Over the past few weeks, we’ve been looking at how to categorize, build, and tackle magic as it pertains to world building. its a broad subject with many facets. This week, I’m going to look at the inherent and design differences between divine magic and arcane magic.
While the last few weeks have seen me looking at magic as a whole, how people access it, and what can be done with it, this week I want to take a look at what it means to be one of the two (three?) variations on magic. Psionics – Sit down. We might get to you later. What I really want to get to the heart of, is the separation and difference between Divine Magic and the Arcane Magic, what makes them different, and how their effects on the world should be treated, both when they are similar and when they are divergent.
While there are many ways of accessing and classifying magic, from the base leylines of the earth to the inborn talents of the Wildmage, there are only two different forms that magic takes: Arcane and Divine. They are clearly not opposed to each other and can be combined in some mystics and churches, so what is it that makes them different, and so substantially so?
The easily discernible difference is the source. For arcane, you are tapping into an innate substance. For divine magic, you are granted the power from a different, deific source. While this may appear to be a subtle difference, it is of great importance to the wielders of said magic, in many instances. Those practitioners of the arcane arts will often have an inward focus on life, generally being people who understand the strength of the self, the importance of independence and the possibilities that lay ahead of them if only they can apply themselves. Those who use divine magic will, on a general scale, be people who seek to aid and assist others, who are trusting and welcoming, and who are nearly uniformly selfless. This isn’t always the case, but it should be a strong trend in the traits of both types of casters.
These paths intersect in many ways, but they also come at odds. Often what a selfless person sees as greedy and selfish, an independent person sees as necessary and vital to survival. It is this general path that tends to create the division that many see in the magic itself: Divine tends to be oriented towards assistance and perfection, while the Arcane drives itself to the highest peaks of potential, creating a natural rift between the two. While they may seem irreconcilable, I do see paths where they merge, both for good and for ill.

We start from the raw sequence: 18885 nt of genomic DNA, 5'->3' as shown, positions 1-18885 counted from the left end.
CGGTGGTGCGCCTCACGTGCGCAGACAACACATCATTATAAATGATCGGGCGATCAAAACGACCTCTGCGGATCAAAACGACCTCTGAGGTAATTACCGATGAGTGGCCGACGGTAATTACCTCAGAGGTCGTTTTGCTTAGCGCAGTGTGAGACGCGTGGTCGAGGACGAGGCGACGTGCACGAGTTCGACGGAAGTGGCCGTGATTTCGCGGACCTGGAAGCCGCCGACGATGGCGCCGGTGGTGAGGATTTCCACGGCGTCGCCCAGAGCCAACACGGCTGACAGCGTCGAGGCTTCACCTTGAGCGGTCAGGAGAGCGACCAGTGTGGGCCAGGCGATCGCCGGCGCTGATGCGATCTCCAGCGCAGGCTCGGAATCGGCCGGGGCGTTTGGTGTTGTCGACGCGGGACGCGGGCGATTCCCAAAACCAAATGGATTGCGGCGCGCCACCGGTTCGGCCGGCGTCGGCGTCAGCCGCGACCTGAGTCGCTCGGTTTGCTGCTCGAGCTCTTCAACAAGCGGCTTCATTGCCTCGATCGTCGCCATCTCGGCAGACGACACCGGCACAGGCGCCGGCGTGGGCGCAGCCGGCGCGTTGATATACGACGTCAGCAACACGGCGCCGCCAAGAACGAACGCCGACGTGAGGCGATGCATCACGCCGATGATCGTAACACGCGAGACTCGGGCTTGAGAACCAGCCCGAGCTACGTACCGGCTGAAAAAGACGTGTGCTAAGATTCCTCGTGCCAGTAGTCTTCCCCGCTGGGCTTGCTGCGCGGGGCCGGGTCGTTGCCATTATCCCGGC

The Divine Insights
Divine power, as described above, tends to create a certain type of person. The sheer existence of the powers they drive are proof that they are beholden to a greater power, one to which they have pledged fealty and vowed to perform actions that further its cause. But what of the power itself? What impact does divine magic have on the campaign world?
First, and this is something that is rather important to many players, is that it creates a pure, undeniable proof that the gods exist. We are used to, in our own world, being in a state of not knowing. In a world where divine magic is practiced on a daily basis by the forces of the church itself, we have proof positive that the divine exists. This can be extremely problematic if the game is not prepared for it. Much of the worlds problems, especially in the early and middle ages, stem from not knowing if, or which, gods exist and are correct. When that catalyst is removed, many of the ideas behind the middle ages start falling apart, and many of the conflicts fade.
The proof that deities are real sets off many different avalanches of knowledge that simply cannot be undone. Practitioners of divine magic are, while not commonplace, likely not to be feared and are instead revered. The words of the gods are revealed in communions with the god directly and through the tenants of teachings of the church with proven divine contact. Superstition becomes knowledge and divination creates a greater sense of security. However, not all this proof is good.